Forget Jurassic Park: Age of Reptiles is the True King of the Dinosaurs
The Eisner-Award winning Age of Reptiles devised by artist Ricardo Delgado is a gritty, yet vibrant imagining of life during the Mesozoic period.
The comic strip medium is a tricky beast when it comes to utilizing the full potential of the craft. It can be said that, like painting or film, a good creator can use the limitations of the format while harnessing its strengths to craft an experience greater than the sum of its parts. Perhaps no series in the field of comics exemplifies this ethic better than the Eisner-Award winning Age of Reptiles, the lovingly developed dinosaur epic devised by artist Ricardo Delgado. Published by Dark Horse Comics over a span of 22 years, Age of Reptiles is a gritty, yet vibrant imagining of life during the Mesozoic period done mostly in the style of a nature documentary. Gripping, violent and unceasingly immersive, Delgado’s evolution as a storyteller over the course of the four miniseries is the real treat here - as are the incredibly detailed depictions of dinosaurs, if you like that kind of thing.
Age of Reptiles is comprised of four separate miniseries (as well as a few shorter stories), with a 12-year gap in-between the second two. Each of the series follows separate groups of saurian creatures as they vie for survival in ancient prehistory. Those of you expecting Disney shenanigans will be pleased to know that the series is entirely silent, imbuing an experiential feel to each story not unlike a program on Animal Planet.
While the presupposed realism of the piece may feel refreshing in that manner, the brutality is true to nature as well, and Delgado, formerly an artist for such Disney films such as Atlantis: The Lost Empire, The Incredibles, and Dinosaur does not relent on this particular regard. One thing we can be pretty certain of is that dinosaurs hunted, fought, killed and ate, and even with pop culture fixtures like Jurassic Park illustrating this for the public, Delgado still manages to surprise with stunning nightmare-esque sequences of rapturous (and raptor-ous), ripping action.
But Delgado does more than that. If one great thing can be said for Age of Reptile’s later series, it is that they bring you into this world of the Cretaceous period in as immersive a way as one can hope. Portraying animals in their natural habitat without the aid of language is not an easy task, but Delgado uses a mixture of scientific realism (even to the point of coloring the ancient lizards similarly to their modern equivalents) and hyper-attention to environment and lighting to build a cohesive world complete with a sense of wonder.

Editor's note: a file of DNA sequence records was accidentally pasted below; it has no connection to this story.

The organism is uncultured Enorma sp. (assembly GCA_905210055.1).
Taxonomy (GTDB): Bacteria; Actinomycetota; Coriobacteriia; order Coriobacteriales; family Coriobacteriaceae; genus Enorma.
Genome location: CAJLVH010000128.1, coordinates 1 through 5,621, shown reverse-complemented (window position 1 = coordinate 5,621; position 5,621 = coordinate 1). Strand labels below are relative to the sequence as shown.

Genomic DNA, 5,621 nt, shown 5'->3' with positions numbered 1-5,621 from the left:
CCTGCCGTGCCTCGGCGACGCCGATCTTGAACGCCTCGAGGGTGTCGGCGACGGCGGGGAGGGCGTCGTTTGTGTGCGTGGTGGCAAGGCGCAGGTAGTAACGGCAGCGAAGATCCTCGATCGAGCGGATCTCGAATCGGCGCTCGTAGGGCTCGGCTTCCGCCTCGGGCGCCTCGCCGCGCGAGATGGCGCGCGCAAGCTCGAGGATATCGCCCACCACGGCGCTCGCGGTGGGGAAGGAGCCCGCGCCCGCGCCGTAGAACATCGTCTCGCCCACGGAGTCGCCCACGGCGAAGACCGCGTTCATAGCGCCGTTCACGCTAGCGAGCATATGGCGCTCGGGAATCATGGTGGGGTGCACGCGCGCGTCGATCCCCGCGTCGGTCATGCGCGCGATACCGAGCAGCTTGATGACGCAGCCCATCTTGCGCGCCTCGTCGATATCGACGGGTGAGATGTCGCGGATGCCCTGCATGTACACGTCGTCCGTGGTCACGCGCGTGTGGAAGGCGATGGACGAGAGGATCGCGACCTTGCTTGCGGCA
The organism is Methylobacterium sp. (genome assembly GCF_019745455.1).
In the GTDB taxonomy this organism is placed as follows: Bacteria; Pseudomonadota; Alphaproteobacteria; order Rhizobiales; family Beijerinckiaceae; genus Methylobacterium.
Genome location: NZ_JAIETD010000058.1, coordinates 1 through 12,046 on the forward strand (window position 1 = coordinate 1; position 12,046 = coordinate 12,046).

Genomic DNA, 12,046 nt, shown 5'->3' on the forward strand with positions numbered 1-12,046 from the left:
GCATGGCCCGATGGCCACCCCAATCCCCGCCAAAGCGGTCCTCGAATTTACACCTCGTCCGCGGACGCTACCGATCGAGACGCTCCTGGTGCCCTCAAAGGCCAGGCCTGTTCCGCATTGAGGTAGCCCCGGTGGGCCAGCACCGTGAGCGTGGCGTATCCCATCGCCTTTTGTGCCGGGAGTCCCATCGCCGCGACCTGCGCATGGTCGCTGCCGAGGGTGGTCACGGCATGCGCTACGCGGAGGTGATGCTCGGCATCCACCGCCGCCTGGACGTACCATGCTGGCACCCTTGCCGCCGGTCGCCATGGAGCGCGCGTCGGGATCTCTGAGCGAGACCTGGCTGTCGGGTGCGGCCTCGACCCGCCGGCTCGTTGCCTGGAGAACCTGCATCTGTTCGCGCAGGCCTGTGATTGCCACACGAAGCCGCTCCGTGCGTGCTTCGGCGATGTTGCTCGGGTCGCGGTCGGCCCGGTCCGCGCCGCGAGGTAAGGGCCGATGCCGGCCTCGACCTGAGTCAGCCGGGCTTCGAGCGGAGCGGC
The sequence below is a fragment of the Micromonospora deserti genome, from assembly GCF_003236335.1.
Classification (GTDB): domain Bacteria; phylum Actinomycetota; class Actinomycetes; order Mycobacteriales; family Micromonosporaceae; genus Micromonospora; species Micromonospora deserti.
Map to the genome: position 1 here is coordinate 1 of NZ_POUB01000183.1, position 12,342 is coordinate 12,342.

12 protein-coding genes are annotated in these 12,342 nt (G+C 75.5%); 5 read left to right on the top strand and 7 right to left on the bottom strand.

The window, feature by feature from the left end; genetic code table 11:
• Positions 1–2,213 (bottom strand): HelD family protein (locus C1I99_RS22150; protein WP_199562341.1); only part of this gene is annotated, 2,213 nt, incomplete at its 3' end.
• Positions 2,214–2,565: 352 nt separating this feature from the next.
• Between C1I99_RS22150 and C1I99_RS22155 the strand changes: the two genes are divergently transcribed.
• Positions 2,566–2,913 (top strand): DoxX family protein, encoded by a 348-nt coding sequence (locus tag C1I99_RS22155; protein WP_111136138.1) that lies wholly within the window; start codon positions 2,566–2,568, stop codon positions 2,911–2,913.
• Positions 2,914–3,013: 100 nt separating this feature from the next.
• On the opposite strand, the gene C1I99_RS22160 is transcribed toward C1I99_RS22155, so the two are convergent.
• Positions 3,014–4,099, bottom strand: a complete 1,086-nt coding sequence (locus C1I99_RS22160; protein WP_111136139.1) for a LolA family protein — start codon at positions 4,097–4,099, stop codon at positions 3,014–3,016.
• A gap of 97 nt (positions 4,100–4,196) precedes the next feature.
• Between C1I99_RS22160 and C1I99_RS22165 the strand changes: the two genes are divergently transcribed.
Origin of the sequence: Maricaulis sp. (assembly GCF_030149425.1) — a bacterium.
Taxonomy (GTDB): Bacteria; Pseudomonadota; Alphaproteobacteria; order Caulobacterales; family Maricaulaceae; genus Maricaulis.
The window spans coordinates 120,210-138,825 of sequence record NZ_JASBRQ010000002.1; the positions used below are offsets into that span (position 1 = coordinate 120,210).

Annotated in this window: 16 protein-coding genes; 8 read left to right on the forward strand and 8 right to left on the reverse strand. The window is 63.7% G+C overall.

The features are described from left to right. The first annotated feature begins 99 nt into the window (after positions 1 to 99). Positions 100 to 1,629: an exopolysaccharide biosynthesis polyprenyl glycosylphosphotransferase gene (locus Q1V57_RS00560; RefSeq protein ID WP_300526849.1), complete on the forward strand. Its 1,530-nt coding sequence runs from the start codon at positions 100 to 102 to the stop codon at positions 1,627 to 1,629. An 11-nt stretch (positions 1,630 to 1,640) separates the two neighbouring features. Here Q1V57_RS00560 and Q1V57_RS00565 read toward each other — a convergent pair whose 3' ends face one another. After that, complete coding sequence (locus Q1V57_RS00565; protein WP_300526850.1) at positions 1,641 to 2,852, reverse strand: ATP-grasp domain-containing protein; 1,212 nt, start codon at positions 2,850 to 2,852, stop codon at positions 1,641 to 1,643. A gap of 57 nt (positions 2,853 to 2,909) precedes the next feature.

Delgado has stated that the first two series, Tribal Warfare (1993) and The Hunt (1997), were comparatively amateurish compared to his later works. While certainly there is slightly more anthropomorphizing on his part in the earlier series, it’s impossible to deny his sense of drama and mastery of the elements of action that characterize the later series The Journey (2009) and Ancient Egyptians (2015).
One quality in his work Delgado exercises is that he gets in the reader's head through his panel-sequencing and taps into certain primal experiences when arranging his sequences. One great highlight would be the climactic battle of The Journey on an ancient Pacific shoreline between a mother Tyrannosaur and the terrifying sea serpent known as the Mosasaur. As this battle of the titans goes down - handily beating Game of Thrones in the depiction of dragons battling by the way - Delgado relies on the reader’s breathing to simulate the sound of beating waves coming into the beach.
Delgado best demonstrates his devotion to hyper-realism in these instances, and when combined with his detailed pencil-work, complex sequencing and flowing sense of motion, the experience thrusts the reader into the savage, yet fascinating world of his characters, characters whom, despite their huge claws, massive jaws and meat-encrusted teeth still jump off the page in their primitive pathos.
Perhaps the best exhibition of his mastery of these elements hard-won through years of television animation and storyboard work in films would be the most recent series Ancient Egyptians. The series stars a lone Spinosaurus, as it vies for survival and mating rights in a forested lagoon surrounded by hostile clades of roaming thunder lizards. An homage to both the Clint Eastwood spaghetti westerns starring “The Man With No Name” and the beautiful, breathable film-style of auteur director Akira Kurosawa, Ancient Egyptians is a hyper-violent, yet daring dive into a foreign world of monstrous creatures that feels both strange yet familiar.
Fans and lovers of both nature docs and dinosaurs can enjoy this one. Age of Reptiles can be a little grisly for kids, but can surely serve as a blunt education on how the earth existed when ruled by reptiles.